AT ENDO 2015
San Diego (FRONTLINE MEDICAL NEWS) – Preemptive levothyroxine seems to help prevent hypothyroidism after radioactive iodine treatment for Graves’ disease, according to an interim analysis of an ongoing randomized, placebo-controlled trial at the Mayo Clinic in Rochester, Minn.
Following iodine treatment, the team is randomizing adult patients to levothyroxine 25 mcg/day or placebo at 4 weeks, then increasing the levothyroxine dose to 50 mcg/day at 6 weeks. The enrollment goal is 60 patients; the team presented results for the first 17 at the Endocrine Society annual meeting.
At 8 weeks, six of 11 (54.5%) levothyroxine patients – but four of the six (66.7%) placebo patients – had overt hypothyroidism.
Hyperthyroidism is the main concern with preemptive levothyroxine, but that hasn’t been a problem so far; in fact, the levothyroxine group has had lower rates of hyperthyroidism (18.2%) than the placebo group (33.3%). Quality of life indicators haven’t separated much; at 8 weeks, thyroid Specific Questionnaire scores were about 12 in both groups, and levothyroxine patients did slightly worse on the hypothyroid–Health Related Quality of Life survey (46 vs. 36).
Given the low numbers, you can’t put too much stock in the findings yet, but the prevention trends are moving in the right direction, said lead investigator Dr. Spyridoula Maraka, a Mayo endocrinology fellow.
“As expected, none of the analyses reached statistical significance given that the sample size is 25% of the planned population,” but “it is reassuring that initiating low-dose levothyroxine 4 weeks after [Graves’ treatment] appears safe, without an increased prevalence of hyperthyroidism. There is an encouraging trend for prevention of overt hypothyroidism …. Accordingly, we plan to continue the trial to completion,” she said.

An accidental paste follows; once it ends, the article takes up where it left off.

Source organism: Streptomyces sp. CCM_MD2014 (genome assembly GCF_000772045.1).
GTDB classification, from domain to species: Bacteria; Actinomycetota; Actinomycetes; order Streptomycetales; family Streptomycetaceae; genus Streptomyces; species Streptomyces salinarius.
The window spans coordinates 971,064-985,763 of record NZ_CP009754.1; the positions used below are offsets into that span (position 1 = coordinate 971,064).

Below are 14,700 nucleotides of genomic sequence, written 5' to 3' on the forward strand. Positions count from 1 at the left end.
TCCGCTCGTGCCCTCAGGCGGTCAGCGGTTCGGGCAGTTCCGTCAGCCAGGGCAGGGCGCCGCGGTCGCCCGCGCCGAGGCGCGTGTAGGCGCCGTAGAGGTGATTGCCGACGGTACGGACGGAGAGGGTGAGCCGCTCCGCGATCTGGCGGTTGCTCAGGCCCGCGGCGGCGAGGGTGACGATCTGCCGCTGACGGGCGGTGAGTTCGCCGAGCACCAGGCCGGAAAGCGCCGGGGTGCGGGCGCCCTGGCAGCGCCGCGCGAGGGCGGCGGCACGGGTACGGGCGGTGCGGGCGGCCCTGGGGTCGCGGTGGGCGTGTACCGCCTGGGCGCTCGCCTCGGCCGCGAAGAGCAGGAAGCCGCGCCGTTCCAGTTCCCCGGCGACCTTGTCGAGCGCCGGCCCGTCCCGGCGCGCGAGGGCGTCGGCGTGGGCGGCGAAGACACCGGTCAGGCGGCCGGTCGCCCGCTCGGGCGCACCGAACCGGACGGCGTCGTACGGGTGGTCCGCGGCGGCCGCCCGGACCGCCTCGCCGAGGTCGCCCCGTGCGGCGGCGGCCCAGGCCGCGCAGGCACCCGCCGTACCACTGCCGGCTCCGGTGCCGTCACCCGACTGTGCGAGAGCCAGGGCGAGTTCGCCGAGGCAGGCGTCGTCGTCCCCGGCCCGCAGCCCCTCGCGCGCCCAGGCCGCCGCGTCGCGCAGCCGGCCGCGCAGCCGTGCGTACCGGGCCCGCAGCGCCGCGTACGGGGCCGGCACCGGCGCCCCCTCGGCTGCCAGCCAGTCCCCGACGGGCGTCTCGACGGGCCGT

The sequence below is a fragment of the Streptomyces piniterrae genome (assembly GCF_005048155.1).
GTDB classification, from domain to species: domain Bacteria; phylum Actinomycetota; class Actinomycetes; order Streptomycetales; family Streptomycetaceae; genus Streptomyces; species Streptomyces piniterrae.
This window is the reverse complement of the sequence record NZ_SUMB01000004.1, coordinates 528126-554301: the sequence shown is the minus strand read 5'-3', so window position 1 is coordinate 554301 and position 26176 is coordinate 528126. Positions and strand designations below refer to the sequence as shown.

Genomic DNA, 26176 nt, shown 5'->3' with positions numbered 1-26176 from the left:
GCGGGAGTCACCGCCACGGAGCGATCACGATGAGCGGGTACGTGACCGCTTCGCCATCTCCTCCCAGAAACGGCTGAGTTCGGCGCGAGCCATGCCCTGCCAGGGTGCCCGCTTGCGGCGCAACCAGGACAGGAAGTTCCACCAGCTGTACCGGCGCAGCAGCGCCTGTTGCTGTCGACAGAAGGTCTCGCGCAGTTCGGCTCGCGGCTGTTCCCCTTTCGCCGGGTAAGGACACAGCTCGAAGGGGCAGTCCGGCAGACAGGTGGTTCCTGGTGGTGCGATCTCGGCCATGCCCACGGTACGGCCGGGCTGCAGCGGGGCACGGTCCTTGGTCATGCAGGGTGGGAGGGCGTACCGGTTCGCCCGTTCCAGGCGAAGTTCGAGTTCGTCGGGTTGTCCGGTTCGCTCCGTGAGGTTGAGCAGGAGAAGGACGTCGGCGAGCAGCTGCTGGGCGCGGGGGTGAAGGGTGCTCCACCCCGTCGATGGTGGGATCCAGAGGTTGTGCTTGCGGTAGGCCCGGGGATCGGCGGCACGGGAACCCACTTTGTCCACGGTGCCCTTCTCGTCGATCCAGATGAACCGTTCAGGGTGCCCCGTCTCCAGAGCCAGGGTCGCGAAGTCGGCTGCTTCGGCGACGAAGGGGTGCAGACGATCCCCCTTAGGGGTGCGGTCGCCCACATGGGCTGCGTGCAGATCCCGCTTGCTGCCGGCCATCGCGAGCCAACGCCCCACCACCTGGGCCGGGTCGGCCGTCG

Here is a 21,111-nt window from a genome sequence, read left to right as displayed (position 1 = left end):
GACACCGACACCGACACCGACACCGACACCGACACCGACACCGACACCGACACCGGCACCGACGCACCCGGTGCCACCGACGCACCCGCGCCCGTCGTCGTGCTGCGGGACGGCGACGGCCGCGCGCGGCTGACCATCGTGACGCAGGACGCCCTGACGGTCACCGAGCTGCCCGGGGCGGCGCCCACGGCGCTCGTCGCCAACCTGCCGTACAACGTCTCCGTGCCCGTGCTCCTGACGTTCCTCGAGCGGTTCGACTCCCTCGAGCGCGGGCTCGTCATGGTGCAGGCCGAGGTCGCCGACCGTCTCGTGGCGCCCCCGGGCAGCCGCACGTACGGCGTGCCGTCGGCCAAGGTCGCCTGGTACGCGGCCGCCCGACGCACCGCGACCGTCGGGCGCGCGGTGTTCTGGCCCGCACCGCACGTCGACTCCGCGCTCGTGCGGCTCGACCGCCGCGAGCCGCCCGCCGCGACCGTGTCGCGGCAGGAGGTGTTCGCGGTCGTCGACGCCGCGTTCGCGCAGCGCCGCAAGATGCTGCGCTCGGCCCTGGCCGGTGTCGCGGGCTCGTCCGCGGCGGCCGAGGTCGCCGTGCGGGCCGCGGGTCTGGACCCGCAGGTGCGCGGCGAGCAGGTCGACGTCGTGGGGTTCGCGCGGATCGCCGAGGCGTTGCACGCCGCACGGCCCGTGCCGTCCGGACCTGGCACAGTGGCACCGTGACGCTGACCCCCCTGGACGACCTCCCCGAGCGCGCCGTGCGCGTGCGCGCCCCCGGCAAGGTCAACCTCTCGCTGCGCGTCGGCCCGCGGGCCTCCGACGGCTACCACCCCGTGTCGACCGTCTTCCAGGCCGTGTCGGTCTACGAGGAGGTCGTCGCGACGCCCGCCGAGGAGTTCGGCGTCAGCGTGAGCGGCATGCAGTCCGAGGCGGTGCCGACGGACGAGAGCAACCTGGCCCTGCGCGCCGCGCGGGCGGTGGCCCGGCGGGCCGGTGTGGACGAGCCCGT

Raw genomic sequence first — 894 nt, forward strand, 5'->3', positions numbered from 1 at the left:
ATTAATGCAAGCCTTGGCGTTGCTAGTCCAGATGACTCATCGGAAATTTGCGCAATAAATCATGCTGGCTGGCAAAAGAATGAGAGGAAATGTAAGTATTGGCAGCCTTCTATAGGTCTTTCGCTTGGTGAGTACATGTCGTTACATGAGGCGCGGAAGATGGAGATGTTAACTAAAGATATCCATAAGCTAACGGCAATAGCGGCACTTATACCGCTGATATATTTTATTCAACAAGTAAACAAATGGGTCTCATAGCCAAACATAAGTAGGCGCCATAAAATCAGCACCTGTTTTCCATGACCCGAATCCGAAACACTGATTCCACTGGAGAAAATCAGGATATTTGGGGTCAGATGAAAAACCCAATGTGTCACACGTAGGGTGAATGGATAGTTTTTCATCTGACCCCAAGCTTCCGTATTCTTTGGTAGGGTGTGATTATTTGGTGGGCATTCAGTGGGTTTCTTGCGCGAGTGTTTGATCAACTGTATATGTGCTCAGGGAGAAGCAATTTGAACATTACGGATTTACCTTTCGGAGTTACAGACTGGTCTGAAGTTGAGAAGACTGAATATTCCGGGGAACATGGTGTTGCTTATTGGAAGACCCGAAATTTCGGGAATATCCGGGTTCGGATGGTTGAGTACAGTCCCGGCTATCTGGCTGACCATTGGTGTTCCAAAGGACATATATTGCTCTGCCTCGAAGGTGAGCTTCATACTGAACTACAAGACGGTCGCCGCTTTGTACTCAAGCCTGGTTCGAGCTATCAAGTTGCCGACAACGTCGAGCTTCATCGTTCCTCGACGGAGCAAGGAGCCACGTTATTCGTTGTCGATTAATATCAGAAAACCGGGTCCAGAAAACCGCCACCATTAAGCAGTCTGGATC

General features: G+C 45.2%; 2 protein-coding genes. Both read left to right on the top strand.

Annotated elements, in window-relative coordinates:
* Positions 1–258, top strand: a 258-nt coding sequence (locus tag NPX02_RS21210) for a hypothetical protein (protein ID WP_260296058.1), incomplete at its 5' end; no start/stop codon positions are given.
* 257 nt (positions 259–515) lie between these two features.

The work is important because, in many places, the first follow-up visit after Graves’ treatment is at 2 or even 3 months. By then, the majority of patients are hypothyroid, and may even have new or worsened Graves’ orbitopathy. The hope is that pre-emptive levothyroxine will counter the problem.
The fact that more than half of the levothyroxine subjects developed hypothryroidism suggests that “maybe we need a higher dose,” Dr. Maraka said.
If nothing else, the findings argue for earlier follow-up after radioactive iodine treatment, when there’s still a chance of catching nascent hypothyroidism before symptoms set in. “Try to see your patients earlier than week 8.” Six weeks might be a good goal, Dr. Maraka said.
There were no significant baseline differences between the placebo and levothyroxine arms of the study. In both, patients were in their mid-50s, on average, with thyroids of about 30 grams; about two-thirds of patients in both arms were women.
There’s been one adverse event so far; a levothyroxine patient with a history of atrial fibrillation had heart palpitations after quitting her beta-blocker, and dropped out of the study.
Pre-emptive levothyroxine has been studied before, but only retrospectively.
Dr. Maraka has no disclosures, and there was no outside funding for the work.